Take the 2-minute tour ×
Server Fault is a question and answer site for professional system and network administrators. It's 100% free, no registration required.

When I access the network server, I use the command sudo su to get admin privileges. Recently I found that sudo bash is the correct command and will allow me privileges those su does not.

What is the difference between sudo su and sudo bash? I thought both were equivalent.

share|improve this question
4  
Please consider marking some of the answers to your questions as accepted. –  Dennis Williamson Feb 17 '11 at 5:45
    
agreed. 7 questions and none accepted. –  Michael Dillon Feb 17 '11 at 6:00

2 Answers 2

up vote 3 down vote accepted

When you do sudo su you start the default shell of the root user which is likely to be the Bourne shell (sh). You can do sudo -s to get the default shell of the current user.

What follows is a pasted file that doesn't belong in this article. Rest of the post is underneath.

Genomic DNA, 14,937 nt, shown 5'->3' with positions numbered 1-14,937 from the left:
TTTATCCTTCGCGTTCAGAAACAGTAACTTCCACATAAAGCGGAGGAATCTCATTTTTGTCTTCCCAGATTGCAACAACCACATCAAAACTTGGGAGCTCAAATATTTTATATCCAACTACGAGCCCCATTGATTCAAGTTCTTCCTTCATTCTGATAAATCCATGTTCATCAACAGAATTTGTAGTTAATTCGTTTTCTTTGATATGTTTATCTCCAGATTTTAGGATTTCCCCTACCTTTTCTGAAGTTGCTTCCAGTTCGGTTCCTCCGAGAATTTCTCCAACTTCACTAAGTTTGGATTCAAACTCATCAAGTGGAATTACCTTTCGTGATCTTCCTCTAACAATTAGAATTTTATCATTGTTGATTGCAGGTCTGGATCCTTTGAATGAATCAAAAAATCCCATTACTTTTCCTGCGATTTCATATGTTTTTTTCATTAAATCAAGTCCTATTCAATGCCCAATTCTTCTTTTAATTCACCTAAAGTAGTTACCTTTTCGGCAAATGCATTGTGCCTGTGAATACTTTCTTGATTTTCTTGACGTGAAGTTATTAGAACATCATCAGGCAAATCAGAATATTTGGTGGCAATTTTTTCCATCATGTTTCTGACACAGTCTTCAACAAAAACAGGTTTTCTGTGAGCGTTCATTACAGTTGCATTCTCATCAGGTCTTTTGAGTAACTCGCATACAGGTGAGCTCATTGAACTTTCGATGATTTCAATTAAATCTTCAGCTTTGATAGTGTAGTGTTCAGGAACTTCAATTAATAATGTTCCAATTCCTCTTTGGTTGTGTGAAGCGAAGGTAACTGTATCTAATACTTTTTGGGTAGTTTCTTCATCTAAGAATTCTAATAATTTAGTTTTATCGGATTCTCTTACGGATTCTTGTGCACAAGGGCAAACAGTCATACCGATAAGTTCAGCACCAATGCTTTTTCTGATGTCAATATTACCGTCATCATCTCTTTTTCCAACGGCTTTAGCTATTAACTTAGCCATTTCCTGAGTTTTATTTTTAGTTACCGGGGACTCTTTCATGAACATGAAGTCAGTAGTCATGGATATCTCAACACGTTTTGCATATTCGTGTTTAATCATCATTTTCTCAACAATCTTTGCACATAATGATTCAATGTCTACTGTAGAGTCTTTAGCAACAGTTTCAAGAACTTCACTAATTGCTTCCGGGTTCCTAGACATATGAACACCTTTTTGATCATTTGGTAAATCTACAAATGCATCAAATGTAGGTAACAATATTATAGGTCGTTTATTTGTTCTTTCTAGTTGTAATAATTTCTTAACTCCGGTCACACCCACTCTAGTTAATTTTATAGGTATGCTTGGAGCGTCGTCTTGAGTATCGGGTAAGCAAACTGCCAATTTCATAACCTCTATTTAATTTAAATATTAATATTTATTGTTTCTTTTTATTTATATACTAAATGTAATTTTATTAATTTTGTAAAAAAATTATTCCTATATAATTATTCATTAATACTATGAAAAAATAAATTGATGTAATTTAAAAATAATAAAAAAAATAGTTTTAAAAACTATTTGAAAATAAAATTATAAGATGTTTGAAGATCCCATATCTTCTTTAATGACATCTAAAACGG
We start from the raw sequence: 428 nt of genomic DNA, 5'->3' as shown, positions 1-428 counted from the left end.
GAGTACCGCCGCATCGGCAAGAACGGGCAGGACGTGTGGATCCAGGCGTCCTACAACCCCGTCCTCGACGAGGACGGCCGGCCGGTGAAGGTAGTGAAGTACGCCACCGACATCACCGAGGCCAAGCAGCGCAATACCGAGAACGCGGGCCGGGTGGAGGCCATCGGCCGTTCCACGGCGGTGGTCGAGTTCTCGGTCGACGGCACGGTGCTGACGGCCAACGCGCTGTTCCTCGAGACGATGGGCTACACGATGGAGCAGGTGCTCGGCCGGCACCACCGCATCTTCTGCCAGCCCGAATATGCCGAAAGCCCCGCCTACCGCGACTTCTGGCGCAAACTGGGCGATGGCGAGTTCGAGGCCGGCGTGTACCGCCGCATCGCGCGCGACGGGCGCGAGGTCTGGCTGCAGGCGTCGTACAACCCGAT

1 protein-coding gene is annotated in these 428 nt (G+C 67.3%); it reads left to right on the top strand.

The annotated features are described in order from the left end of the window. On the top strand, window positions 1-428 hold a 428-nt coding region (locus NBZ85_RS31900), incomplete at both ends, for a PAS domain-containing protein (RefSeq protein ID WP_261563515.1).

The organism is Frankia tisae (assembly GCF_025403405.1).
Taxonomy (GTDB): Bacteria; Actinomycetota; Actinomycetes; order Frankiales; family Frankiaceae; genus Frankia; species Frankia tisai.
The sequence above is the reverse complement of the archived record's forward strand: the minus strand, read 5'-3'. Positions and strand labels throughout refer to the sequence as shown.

share|improve this answer

What privileges do you miss after

sudo su

? It could be that you simply don't have the root's environment set up after this command. If you do

sudo su -

(note the "-"), then the profile of the root user will be read and the environment (among other things PATH variable) will be set as if you have logged in as root. If you run sudo su, you keep your environment and get the effective uid of 0, meaning you have the privileges of root user without having root environment set up. sudo su - changes your current directory to the root's home directory, so I use sudo su if I want to execute a couple of commands in the current dir (e.g. change owner of a file) without having to type in long paths.

share|improve this answer

Your Answer

 
discard

By posting your answer, you agree to the privacy policy and terms of service.

Not the answer you're looking for? Browse other questions tagged or ask your own question.